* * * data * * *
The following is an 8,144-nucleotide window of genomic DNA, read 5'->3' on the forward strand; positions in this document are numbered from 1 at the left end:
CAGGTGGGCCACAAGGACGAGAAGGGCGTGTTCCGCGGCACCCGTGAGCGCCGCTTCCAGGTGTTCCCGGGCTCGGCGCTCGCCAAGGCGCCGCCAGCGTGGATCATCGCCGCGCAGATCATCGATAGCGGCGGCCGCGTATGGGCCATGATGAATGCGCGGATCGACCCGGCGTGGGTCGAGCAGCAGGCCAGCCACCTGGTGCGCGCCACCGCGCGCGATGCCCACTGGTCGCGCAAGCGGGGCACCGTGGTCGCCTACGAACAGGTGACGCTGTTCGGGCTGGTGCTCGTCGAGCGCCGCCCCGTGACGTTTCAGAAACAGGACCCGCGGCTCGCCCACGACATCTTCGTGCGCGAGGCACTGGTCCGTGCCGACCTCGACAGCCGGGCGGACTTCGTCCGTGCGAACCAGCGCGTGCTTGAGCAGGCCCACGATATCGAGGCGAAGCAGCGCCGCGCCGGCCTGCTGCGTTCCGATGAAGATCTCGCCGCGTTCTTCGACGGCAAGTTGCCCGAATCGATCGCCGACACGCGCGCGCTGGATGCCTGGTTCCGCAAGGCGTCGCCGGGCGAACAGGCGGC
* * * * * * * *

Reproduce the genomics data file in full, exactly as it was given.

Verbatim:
The following is an 8,144-nucleotide window of genomic DNA, read 5'->3' on the forward strand; positions in this document are numbered from 1 at the left end:
CAGGTGGGCCACAAGGACGAGAAGGGCGTGTTCCGCGGCACCCGTGAGCGCCGCTTCCAGGTGTTCCCGGGCTCGGCGCTCGCCAAGGCGCCGCCAGCGTGGATCATCGCCGCGCAGATCATCGATAGCGGCGGCCGCGTATGGGCCATGATGAATGCGCGGATCGACCCGGCGTGGGTCGAGCAGCAGGCCAGCCACCTGGTGCGCGCCACCGCGCGCGATGCCCACTGGTCGCGCAAGCGGGGCACCGTGGTCGCCTACGAACAGGTGACGCTGTTCGGGCTGGTGCTCGTCGAGCGCCGCCCCGTGACGTTTCAGAAACAGGACCCGCGGCTCGCCCACGACATCTTCGTGCGCGAGGCACTGGTCCGTGCCGACCTCGACAGCCGGGCGGACTTCGTCCGTGCGAACCAGCGCGTGCTTGAGCAGGCCCACGATATCGAGGCGAAGCAGCGCCGCGCCGGCCTGCTGCGTTCCGATGAAGATCTCGCCGCGTTCTTCGACGGCAAGTTGCCCGAATCGATCGCCGACACGCGCGCGCTGGATGCCTGGTTCCGCAAGGCGTCGCCGGGCGAACAGGCGGC